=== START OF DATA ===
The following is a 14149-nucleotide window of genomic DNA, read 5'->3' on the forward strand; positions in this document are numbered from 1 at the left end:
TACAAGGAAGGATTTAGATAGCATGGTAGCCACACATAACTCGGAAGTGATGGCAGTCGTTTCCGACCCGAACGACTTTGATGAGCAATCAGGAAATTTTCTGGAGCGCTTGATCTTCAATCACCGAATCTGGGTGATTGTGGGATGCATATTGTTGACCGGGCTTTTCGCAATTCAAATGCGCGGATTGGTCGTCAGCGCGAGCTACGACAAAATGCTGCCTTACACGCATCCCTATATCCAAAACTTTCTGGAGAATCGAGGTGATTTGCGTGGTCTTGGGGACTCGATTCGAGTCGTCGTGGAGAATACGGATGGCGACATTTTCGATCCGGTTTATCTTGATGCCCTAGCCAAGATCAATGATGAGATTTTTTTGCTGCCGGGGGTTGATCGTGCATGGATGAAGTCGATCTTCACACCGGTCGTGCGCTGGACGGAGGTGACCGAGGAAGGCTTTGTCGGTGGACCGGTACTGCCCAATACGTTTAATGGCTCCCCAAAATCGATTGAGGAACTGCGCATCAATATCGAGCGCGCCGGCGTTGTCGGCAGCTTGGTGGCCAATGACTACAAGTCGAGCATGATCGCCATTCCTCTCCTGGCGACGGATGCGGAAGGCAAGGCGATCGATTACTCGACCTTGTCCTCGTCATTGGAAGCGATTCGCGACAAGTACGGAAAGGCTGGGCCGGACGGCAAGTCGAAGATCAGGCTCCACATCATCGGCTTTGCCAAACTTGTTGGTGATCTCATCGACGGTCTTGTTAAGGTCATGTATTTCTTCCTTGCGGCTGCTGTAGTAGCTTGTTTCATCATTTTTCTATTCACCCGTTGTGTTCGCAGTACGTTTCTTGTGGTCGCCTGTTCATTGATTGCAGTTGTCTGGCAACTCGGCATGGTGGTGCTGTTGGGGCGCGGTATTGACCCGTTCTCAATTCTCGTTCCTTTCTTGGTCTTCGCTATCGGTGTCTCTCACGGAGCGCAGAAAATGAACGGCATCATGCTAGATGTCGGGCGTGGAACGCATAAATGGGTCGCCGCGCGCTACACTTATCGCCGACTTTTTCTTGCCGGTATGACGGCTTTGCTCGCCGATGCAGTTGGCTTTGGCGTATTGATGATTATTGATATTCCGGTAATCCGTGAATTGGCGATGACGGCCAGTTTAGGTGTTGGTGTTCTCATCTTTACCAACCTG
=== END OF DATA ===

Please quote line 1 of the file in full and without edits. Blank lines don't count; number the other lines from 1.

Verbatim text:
The following is a 14149-nucleotide window of genomic DNA, read 5'->3' on the forward strand; positions in this document are numbered from 1 at the left end: